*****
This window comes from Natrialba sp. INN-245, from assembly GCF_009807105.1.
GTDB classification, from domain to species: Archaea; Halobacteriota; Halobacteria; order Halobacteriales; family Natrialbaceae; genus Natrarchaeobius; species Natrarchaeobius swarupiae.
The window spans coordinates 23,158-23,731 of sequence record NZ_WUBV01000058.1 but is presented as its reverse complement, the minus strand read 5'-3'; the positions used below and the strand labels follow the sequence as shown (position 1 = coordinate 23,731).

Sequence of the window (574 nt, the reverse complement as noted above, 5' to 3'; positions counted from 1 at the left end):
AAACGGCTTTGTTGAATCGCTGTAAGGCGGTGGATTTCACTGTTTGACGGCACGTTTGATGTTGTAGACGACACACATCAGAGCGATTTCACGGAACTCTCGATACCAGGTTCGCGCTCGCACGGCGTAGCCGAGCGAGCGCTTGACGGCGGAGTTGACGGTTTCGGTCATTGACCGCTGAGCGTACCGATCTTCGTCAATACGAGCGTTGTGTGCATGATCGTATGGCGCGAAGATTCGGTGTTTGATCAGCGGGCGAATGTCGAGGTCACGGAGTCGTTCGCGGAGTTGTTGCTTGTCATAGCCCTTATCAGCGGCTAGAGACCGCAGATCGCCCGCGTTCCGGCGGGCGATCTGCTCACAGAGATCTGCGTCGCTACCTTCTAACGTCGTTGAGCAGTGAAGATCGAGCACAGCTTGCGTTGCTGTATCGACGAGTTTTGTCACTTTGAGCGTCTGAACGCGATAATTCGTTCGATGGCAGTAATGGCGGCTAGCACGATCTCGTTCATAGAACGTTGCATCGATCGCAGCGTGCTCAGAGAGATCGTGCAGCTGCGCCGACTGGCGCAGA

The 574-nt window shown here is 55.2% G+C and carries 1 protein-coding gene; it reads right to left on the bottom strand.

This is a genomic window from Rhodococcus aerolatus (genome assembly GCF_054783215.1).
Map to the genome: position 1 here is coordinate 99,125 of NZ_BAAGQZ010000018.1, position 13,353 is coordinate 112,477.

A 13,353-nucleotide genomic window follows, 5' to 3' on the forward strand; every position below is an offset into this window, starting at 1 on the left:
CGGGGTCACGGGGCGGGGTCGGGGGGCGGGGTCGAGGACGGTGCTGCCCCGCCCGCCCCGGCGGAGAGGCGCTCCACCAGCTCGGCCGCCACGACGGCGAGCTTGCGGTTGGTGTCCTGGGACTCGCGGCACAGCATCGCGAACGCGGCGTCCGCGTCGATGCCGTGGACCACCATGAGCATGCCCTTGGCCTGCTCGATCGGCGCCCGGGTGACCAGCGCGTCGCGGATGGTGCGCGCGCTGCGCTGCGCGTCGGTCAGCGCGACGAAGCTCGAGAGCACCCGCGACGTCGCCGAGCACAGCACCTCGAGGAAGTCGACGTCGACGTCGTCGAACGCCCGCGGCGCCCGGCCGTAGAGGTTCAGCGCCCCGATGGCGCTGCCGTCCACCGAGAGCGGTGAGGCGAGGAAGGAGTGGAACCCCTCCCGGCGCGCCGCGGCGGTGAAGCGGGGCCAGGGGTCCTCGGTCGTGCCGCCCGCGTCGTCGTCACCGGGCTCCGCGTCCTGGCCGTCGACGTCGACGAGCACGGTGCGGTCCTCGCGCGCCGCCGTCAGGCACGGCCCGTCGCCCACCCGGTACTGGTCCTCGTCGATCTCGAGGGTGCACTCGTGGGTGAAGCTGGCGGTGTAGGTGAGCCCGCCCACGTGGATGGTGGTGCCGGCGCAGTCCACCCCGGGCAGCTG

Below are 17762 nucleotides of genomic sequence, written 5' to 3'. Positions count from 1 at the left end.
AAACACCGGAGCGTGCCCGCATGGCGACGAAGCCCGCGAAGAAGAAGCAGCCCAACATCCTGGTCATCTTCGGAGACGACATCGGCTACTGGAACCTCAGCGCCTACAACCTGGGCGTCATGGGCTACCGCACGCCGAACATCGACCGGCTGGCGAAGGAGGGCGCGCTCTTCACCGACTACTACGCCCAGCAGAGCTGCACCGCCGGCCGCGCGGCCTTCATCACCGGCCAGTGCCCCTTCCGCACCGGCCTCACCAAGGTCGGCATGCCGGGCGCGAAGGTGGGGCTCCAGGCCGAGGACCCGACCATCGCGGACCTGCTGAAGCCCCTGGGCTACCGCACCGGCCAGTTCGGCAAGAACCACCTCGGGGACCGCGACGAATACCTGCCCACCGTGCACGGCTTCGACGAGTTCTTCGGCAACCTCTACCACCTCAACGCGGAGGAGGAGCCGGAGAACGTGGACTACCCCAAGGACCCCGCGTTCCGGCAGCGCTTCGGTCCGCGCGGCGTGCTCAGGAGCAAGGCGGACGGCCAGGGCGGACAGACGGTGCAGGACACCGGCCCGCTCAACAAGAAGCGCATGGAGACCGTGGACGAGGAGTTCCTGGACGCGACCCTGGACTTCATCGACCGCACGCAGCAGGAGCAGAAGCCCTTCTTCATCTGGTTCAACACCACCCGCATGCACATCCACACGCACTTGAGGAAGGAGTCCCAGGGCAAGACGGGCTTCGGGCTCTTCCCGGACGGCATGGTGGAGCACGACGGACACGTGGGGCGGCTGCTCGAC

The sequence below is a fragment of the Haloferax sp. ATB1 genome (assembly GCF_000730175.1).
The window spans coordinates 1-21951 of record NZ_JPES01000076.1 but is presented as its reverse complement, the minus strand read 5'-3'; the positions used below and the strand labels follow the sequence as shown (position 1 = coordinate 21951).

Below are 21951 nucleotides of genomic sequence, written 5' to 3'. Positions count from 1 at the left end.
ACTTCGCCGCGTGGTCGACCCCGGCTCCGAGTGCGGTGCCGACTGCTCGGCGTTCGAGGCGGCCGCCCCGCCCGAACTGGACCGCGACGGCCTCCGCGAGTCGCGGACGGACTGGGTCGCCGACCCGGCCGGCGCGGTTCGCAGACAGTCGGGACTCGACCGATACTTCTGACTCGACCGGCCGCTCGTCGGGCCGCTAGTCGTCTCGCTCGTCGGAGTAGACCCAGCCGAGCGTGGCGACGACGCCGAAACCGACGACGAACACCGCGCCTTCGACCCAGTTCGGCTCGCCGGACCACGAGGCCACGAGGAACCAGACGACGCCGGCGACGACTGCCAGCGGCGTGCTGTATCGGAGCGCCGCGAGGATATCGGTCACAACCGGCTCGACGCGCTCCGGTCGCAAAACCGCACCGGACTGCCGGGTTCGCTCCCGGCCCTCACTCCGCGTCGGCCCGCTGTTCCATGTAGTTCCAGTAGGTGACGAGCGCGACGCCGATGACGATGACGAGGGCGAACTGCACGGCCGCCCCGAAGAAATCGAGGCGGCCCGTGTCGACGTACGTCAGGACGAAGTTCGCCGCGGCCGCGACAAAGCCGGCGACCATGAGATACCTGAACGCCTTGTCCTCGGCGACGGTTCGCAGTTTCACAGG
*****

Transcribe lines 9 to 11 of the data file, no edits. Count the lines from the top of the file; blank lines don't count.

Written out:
A 13,353-nucleotide genomic window follows, 5' to 3' on the forward strand; every position below is an offset into this window, starting at 1 on the left:
CGGGGTCACGGGGCGGGGTCGGGGGGCGGGGTCGAGGACGGTGCTGCCCCGCCCGCCCCGGCGGAGAGGCGCTCCACCAGCTCGGCCGCCACGACGGCGAGCTTGCGGTTGGTGTCCTGGGACTCGCGGCACAGCATCGCGAACGCGGCGTCCGCGTCGATGCCGTGGACCACCATGAGCATGCCCTTGGCCTGCTCGATCGGCGCCCGGGTGACCAGCGCGTCGCGGATGGTGCGCGCGCTGCGCTGCGCGTCGGTCAGCGCGACGAAGCTCGAGAGCACCCGCGACGTCGCCGAGCACAGCACCTCGAGGAAGTCGACGTCGACGTCGTCGAACGCCCGCGGCGCCCGGCCGTAGAGGTTCAGCGCCCCGATGGCGCTGCCGTCCACCGAGAGCGGTGAGGCGAGGAAGGAGTGGAACCCCTCCCGGCGCGCCGCGGCGGTGAAGCGGGGCCAGGGGTCCTCGGTCGTGCCGCCCGCGTCGTCGTCACCGGGCTCCGCGTCCTGGCCGTCGACGTCGACGAGCACGGTGCGGTCCTCGCGCGCCGCCGTCAGGCACGGCCCGTCGCCCACCCGGTACTGGTCCTCGTCGATCTCGAGGGTGCACTCGTGGGTGAAGCTGGCGGTGTAGGTGAGCCCGCCCACGTGGATGGTGGTGCCGGCGCAGTCCACCCCGGGCAGCTG

Below are 17762 nucleotides of genomic sequence, written 5' to 3'. Positions count from 1 at the left end.